After serving seven terms in Congress, McKinney says, she decided to jump ship when the Democrats came into power in 2006. She explains the switch: "Nowhere in the Congressional Democratic agenda for their first 100 days in the majority was there any mention of an investigation into the Pentagon's loss of $2.3 billion, nor was there any plan to get that money back for jobs, health care, education, and for veterans. And instead of articles of impeachment to hold the criminals accountable, impeachment was taken off the table."

On capturing the 2008 nomination on the first ballot, with 313 of 532 votes cast, McKinney danced the Electric Slide to John Lennon's "Power to the People," which is also her campaign slogan. Her parents, Leola and Billy McKinney joined their daughter onstage as she introduced them as two of the Green Party's newest members. Billy McKinney served in the Georgia State Assembly as a Democrat.

Days before the convention got under way, McKinney tapped 35-year-old Rosa Clemente, a hip-hop activist, journalist, and community organizer, as her running mate, the third time in a row that a woman has been picked for the No. 2 slot on the Green Party ticket. Clemente, who was born in the Bronx and now lives in Charlotte, N.C., calls on members of her hip-hop generation to become politically involved and, of course, join the Green Party.

"We can lead the nation with a microphone. Hip-hop has always been that mic, but now the Green Party can be the power that turns up the volume of that microphone — and blow the speakers out," Clemente told the crowd during her acceptance speech.

McKinney, Clemente, and the party faithful deny that they're spoilers who will take votes from the more progressive of the two major-party candidates; instead, they say they have trouble distinguishing between Democrats and Republicans on important issues. But although McKinney pays lip service to the idea that she could overtake U.S. Sens. Barack Obama and John McCain, her goal is to win at least 5 percent of the national vote, which would establish the Green Party nationally, making it eligible for federal matching grants in future elections.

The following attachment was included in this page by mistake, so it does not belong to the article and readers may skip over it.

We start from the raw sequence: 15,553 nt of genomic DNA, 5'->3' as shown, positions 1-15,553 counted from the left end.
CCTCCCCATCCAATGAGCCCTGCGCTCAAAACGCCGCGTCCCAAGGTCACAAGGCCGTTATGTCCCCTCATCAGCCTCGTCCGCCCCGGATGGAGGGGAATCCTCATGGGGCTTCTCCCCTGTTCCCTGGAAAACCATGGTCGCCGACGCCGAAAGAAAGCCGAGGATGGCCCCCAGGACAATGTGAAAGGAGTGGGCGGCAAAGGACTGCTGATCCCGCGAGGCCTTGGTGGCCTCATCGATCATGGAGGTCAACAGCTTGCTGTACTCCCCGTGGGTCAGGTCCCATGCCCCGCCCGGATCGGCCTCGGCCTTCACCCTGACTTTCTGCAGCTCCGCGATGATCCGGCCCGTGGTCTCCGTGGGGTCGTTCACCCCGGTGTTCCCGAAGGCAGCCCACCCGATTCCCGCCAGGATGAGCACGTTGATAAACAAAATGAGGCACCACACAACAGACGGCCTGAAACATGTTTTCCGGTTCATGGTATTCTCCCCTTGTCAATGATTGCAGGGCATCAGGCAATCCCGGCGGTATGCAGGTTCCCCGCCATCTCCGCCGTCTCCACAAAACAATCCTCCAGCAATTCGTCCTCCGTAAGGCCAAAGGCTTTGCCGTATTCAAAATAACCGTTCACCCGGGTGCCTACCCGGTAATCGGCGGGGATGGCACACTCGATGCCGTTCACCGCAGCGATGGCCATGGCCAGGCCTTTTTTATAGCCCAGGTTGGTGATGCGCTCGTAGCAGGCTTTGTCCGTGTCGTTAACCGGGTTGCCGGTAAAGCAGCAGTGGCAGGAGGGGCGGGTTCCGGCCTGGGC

Breaking through that canopy will be anything but a walk in the park.

Besides having to contend with the war chests of the major-party candidates, the Green Party, which was only established formally in 2001, also lacks a prominent central leader, eschewing such an arrangement for leadership by a steering committee comprisingseven co-chairs.

Even in the digital age — news organizations have long cited the constraints of newspaper and the airwaves as the primary reason for shunning third parties — the mainstream media remains largely uninterested in the Greens or any other fringe party. With the exception of C-SPAN, which aired Saturday's events at the symphony hall, no major national media outlets covered the convention.

For now, the Greens understand that their best chance for electoral success lies in small-town mayoral races and in elections for city councils and commissions. For example, in Illinois, one of 21 states with a standing Green Party ballot, more than 30 individuals have signed up to vie for seats in Congress, the state Legislature, and county boards.

Rita Maniotis, a Green running in Illinois' 21st House District who attended the convention, says vital Illinois issues such as education-funding reform, oversight of nuclear reactors (of which Illinois has more than any other state), and examination of the link between autism and flu vaccine have been put off in Springfield for too long.

"Very few houses need cleaning more than mine," she jokes, "but one of them is the Illinois Statehouse."

Contact R.L. Nave at rnave@illinoistimes.com.